Slyly crept in and his neck woefully bound with a chain.
Where in the verdant groves sang the beautiful daughter of Sláva,
Now are the song-loving lips silenced by deafening sounds;
Where in marble arose the halls of the thunderer Perun,
Now from the ruins distress shelter for cattle has made;
Where to the heavens uprose the old-famed towers of Arkona,
Yonder the stranger's foot tramples the fragments to dust.
There they bewail the ruins of Retra's temples, the famous,
Where they arose now dig lizard and serpent their nest.
Son of the Sláva who comes from this land to visit his brother,
Is to his brother unknown, presses not warmly his hand;
Strange is his language that comes from lips and from countenance Slavic,
Countenance seemingly Slav sadly the hearing deceives.
For on her sons right deeply has Sláva imprinted her tokens,
Nor can the place or the time ever their traces erase;
Just as two rivers whose waters a single bed has united,
Still for long on the way parted their colours remain.
So by violent strife are these nations confusedly mingled,
Yet does their nature till now visibly sundered remain.
But have degenerate sons heaped often upon their own mother
Curses, and yet in their guilt cringed to the step-mother's lash;
They in their nature are neither Slavic or Teuton, but bat-like,
Half of the nature of one, half of the other possess.
Thus do the Osman hordes run riot in countries Hellenic,
Lofty Olympus is now crowned with the tail of a horse;
Thus the two worlds of the Indies has grasping Europe corrupted,
Civilization removed virtue, land, colour, and speech.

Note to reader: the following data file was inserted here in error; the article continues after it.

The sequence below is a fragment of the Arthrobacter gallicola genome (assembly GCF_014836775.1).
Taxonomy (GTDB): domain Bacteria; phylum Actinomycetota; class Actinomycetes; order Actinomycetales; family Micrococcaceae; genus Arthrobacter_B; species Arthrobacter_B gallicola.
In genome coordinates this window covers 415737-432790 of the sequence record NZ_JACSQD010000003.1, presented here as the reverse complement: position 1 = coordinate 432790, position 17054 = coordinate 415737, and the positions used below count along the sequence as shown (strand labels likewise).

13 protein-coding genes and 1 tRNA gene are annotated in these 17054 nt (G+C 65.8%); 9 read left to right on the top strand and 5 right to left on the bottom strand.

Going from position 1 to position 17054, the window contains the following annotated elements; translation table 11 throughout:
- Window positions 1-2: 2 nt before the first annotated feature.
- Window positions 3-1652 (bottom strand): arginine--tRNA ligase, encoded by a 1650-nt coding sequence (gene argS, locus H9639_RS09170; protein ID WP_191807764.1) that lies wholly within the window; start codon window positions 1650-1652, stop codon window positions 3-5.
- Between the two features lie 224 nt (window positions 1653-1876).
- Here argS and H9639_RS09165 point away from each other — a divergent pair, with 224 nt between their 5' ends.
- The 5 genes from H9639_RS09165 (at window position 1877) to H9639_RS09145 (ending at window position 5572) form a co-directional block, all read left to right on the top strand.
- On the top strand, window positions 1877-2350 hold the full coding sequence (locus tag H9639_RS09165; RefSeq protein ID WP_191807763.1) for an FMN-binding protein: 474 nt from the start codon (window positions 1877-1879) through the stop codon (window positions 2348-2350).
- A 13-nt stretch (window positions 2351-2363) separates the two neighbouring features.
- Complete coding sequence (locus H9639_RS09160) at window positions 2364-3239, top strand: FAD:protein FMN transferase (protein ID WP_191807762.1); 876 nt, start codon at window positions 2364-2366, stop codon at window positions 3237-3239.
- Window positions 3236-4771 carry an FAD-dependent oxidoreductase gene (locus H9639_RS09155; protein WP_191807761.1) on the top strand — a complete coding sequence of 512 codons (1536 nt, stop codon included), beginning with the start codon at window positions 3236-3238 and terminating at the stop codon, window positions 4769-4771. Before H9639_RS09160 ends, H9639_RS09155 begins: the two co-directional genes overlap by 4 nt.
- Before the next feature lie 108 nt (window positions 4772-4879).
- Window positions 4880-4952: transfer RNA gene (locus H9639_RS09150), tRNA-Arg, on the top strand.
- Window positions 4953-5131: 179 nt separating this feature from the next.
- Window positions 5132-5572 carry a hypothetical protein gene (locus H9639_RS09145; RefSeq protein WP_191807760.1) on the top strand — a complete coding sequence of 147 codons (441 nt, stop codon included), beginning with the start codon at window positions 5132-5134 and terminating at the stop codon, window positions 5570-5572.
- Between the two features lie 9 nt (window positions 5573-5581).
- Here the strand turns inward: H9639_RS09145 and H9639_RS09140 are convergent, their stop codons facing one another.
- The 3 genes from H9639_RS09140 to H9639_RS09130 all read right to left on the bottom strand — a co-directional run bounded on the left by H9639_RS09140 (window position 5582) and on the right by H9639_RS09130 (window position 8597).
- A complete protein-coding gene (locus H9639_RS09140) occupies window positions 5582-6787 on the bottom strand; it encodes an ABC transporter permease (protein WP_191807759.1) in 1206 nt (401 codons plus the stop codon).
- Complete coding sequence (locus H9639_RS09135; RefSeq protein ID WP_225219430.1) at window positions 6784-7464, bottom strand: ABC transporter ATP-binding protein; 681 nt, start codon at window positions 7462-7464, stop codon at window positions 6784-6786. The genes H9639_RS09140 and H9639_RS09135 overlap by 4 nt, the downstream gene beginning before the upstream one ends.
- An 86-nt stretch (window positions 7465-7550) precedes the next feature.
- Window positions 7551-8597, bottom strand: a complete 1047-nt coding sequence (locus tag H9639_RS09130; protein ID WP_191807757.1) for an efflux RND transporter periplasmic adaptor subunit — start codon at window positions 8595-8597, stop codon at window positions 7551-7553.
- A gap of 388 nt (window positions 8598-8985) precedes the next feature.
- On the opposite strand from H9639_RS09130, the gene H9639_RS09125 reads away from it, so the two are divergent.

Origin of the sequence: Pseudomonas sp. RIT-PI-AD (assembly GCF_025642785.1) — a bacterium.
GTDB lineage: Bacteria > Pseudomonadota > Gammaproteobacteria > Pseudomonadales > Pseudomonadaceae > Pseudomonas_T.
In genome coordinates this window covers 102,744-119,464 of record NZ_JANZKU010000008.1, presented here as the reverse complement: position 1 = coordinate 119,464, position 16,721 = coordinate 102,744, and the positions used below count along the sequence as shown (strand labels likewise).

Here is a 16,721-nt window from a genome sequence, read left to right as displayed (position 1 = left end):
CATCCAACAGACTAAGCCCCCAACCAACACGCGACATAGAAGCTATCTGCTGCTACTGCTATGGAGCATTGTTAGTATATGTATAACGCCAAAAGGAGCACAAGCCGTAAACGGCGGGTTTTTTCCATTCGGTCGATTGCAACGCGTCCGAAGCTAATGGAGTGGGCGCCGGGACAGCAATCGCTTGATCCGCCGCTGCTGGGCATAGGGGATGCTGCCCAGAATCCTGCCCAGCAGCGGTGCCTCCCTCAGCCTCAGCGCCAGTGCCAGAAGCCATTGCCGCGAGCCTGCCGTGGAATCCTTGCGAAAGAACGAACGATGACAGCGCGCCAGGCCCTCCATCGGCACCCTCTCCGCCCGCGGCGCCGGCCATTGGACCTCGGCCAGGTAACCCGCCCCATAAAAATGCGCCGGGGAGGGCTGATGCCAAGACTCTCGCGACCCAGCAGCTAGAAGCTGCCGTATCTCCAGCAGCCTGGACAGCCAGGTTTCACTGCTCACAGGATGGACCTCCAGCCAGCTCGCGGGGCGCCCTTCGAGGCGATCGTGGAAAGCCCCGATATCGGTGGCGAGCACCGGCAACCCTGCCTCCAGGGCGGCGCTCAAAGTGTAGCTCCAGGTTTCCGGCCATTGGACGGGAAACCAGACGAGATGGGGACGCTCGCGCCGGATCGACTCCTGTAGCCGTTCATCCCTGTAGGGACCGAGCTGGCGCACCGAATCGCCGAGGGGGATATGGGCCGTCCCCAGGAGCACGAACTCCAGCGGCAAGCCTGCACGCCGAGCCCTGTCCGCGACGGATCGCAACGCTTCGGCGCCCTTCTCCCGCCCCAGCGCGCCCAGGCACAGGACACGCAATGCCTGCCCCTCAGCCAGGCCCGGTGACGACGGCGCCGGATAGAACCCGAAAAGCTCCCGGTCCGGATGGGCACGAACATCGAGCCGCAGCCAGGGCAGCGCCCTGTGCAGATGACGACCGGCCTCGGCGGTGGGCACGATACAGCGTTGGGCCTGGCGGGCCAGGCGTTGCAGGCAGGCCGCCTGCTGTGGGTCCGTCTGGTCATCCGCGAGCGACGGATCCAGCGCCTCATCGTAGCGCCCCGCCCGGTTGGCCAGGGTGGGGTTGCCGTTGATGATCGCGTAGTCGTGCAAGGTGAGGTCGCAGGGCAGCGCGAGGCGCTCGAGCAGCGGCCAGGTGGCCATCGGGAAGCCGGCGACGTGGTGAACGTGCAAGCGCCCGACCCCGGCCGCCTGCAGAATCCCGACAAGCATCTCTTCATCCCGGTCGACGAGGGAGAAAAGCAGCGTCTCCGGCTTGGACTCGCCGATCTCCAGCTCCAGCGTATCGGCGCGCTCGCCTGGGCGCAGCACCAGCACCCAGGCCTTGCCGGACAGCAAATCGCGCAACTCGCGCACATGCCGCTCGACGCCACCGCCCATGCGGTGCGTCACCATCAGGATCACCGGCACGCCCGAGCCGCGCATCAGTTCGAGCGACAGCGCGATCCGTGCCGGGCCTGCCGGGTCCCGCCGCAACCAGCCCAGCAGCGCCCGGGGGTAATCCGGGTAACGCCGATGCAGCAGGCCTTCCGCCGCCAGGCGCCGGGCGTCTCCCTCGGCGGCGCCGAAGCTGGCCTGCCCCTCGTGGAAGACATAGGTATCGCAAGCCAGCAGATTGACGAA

Nation and honour have vanished, the gods have gone with the language,
Nature alone doth remain—nature that ne'er can be changed.
Forest, stream, town and village unwilling their titles Slavonic
Altered; the form but remains. Spirit of Sláva is gone.
O who will come, these graves from a living dream to awaken?
Who will the rightful heir back to his country restore?
Who will tell us the place where Miliduch bled for his nation?
Who will a monument raise, keeping his memory fresh?
Where, in his wrath at reform, did Kruk in defence of traditions,
Take the command of the Slavs, fighting their cause to uphold?
Or how Bojeslav wielded in contest the sword of a victor,
And with statutes in peace guided his happy domain?
Now there are none remaining; the boorish countryman's ploughshare,
Crashing destructively on, breaks up the warriors' bones;
Wroth at the worthlessness of two generations, their shadows
Haunt the dim mist of decay, uttering cries of lament.
Uttering cries of lament that Fortune relentless continues,
Letting their grandsons' blood either decay or be changed;
Coldly in sooth would beat the heart of a man for his nation,
If he would shed no tears here, even as o'er his love's bones.
Ah, but be silent, O grief, serenely beholding the future,
Scatter with eye like the sun thoughts that arose in a cloud.
Greatest of evils it is, in misfortune to wrangle with evil,
He who assuages by deeds anger of heaven does best.
Not from a troubled eye springs hope, but from hands that are active,
Thus, and thus only, can now evil be turned into good.
Only the man but not mankind can stray on the journey,
Oft the confusion of some favours the rest as a whole.
Time changes all, and by time is truth to victory guided,
What in their error the years planned in a day is o'erthrown.
"The Daughter of Sláva" (1824).